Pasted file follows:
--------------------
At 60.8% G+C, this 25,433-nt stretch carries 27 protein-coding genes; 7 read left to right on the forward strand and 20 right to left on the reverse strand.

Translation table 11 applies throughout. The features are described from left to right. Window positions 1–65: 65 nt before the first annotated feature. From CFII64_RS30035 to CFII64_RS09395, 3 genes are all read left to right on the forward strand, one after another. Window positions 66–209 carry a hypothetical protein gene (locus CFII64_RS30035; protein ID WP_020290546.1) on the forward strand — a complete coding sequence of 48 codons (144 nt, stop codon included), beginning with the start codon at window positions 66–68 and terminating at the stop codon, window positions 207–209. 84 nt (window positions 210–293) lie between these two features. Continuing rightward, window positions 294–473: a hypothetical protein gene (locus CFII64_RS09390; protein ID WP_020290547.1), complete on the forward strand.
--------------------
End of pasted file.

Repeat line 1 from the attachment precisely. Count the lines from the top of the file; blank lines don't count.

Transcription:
At 60.8% G+C, this 25,433-nt stretch carries 27 protein-coding genes; 7 read left to right on the forward strand and 20 right to left on the reverse strand.